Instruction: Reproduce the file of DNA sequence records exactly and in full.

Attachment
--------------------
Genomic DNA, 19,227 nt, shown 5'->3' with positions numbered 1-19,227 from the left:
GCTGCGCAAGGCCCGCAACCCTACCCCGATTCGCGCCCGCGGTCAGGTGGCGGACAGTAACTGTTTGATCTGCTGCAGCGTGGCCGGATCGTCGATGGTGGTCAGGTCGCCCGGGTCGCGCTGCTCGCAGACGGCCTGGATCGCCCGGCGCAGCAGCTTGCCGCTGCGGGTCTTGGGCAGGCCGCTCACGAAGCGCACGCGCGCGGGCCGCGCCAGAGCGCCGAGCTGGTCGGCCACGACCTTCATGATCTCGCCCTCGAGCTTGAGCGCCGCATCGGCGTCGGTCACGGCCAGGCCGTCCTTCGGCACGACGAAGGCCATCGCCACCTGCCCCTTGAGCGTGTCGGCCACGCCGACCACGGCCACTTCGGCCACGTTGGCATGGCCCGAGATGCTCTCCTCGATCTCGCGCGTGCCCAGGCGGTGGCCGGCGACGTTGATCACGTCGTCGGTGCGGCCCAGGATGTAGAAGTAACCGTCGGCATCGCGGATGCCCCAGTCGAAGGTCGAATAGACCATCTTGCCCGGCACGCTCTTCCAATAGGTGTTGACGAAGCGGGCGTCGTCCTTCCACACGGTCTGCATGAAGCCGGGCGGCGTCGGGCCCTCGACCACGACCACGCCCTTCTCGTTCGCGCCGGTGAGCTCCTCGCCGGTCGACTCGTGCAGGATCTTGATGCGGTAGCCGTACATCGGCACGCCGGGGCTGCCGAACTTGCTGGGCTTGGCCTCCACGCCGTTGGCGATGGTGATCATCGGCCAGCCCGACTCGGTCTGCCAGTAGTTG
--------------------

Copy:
Genomic DNA, 19,227 nt, shown 5'->3' with positions numbered 1-19,227 from the left:
GCTGCGCAAGGCCCGCAACCCTACCCCGATTCGCGCCCGCGGTCAGGTGGCGGACAGTAACTGTTTGATCTGCTGCAGCGTGGCCGGATCGTCGATGGTGGTCAGGTCGCCCGGGTCGCGCTGCTCGCAGACGGCCTGGATCGCCCGGCGCAGCAGCTTGCCGCTGCGGGTCTTGGGCAGGCCGCTCACGAAGCGCACGCGCGCGGGCCGCGCCAGAGCGCCGAGCTGGTCGGCCACGACCTTCATGATCTCGCCCTCGAGCTTGAGCGCCGCATCGGCGTCGGTCACGGCCAGGCCGTCCTTCGGCACGACGAAGGCCATCGCCACCTGCCCCTTGAGCGTGTCGGCCACGCCGACCACGGCCACTTCGGCCACGTTGGCATGGCCCGAGATGCTCTCCTCGATCTCGCGCGTGCCCAGGCGGTGGCCGGCGACGTTGATCACGTCGTCGGTGCGGCCCAGGATGTAGAAGTAACCGTCGGCATCGCGGATGCCCCAGTCGAAGGTCGAATAGACCATCTTGCCCGGCACGCTCTTCCAATAGGTGTTGACGAAGCGGGCGTCGTCCTTCCACACGGTCTGCATGAAGCCGGGCGGCGTCGGGCCCTCGACCACGACCACGCCCTTCTCGTTCGCGCCGGTGAGCTCCTCGCCGGTCGACTCGTGCAGGATCTTGATGCGGTAGCCGTACATCGGCACGCCGGGGCTGCCGAACTTGCTGGGCTTGGCCTCCACGCCGTTGGCGATGGTGATCATCGGCCAGCCCGACTCGGTCTGCCAGTAGTTG